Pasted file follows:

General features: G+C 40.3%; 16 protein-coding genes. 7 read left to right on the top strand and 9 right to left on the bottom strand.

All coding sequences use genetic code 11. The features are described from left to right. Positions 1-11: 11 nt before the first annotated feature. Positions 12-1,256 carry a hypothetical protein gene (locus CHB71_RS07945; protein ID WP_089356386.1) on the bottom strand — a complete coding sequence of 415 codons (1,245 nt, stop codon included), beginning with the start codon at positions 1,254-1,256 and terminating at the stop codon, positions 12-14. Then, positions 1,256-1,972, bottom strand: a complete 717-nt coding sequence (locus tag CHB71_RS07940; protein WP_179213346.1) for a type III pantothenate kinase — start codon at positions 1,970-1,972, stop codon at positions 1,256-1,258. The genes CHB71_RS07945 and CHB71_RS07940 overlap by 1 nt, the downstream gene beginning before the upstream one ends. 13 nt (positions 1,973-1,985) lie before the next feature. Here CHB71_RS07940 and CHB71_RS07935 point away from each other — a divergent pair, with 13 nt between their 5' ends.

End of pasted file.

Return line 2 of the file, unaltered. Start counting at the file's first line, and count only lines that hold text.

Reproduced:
All coding sequences use genetic code 11. The features are described from left to right. Positions 1-11: 11 nt before the first annotated feature. Positions 12-1,256 carry a hypothetical protein gene (locus CHB71_RS07945; protein ID WP_089356386.1) on the bottom strand — a complete coding sequence of 415 codons (1,245 nt, stop codon included), beginning with the start codon at positions 1,254-1,256 and terminating at the stop codon, positions 12-14. Then, positions 1,256-1,972, bottom strand: a complete 717-nt coding sequence (locus tag CHB71_RS07940; protein WP_179213346.1) for a type III pantothenate kinase — start codon at positions 1,970-1,972, stop codon at positions 1,256-1,258. The genes CHB71_RS07945 and CHB71_RS07940 overlap by 1 nt, the downstream gene beginning before the upstream one ends. 13 nt (positions 1,973-1,985) lie before the next feature. Here CHB71_RS07940 and CHB71_RS07935 point away from each other — a divergent pair, with 13 nt between their 5' ends.